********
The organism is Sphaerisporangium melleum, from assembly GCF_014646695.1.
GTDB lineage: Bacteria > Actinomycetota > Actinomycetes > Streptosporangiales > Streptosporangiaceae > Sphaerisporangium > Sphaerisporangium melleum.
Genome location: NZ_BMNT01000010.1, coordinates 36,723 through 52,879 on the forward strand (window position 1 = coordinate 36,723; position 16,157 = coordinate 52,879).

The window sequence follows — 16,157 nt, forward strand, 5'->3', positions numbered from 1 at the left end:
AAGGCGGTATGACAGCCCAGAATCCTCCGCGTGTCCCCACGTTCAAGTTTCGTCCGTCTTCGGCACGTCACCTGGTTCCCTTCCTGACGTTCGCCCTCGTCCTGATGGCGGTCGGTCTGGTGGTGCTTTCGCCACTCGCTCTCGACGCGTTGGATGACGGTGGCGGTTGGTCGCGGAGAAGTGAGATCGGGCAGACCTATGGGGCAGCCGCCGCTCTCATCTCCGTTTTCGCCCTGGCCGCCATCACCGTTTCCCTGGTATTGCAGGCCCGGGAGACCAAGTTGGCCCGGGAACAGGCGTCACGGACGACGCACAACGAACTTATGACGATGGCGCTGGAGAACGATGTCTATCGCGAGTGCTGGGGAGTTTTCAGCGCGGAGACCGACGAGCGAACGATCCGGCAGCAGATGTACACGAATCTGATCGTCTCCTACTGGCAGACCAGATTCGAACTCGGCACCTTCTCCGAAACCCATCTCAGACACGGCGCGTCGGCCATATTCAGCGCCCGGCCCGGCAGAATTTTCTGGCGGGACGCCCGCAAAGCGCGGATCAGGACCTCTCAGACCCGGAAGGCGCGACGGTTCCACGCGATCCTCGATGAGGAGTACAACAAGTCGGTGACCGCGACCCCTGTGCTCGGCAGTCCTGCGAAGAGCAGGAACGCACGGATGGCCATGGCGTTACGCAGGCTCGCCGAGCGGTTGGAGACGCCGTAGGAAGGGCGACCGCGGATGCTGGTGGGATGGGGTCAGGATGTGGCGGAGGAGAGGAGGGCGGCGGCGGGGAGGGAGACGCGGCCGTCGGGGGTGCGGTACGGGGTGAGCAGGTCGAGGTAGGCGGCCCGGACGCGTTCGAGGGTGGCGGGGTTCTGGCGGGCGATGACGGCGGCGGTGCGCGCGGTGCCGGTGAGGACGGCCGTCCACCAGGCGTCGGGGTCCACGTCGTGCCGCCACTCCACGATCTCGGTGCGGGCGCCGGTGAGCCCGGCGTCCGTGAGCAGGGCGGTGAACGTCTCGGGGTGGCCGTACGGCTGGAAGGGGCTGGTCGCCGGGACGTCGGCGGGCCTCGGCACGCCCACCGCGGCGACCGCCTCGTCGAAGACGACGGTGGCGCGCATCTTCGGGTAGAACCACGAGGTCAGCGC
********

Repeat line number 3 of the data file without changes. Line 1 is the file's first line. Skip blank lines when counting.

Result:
Genome location: NZ_BMNT01000010.1, coordinates 36,723 through 52,879 on the forward strand (window position 1 = coordinate 36,723; position 16,157 = coordinate 52,879).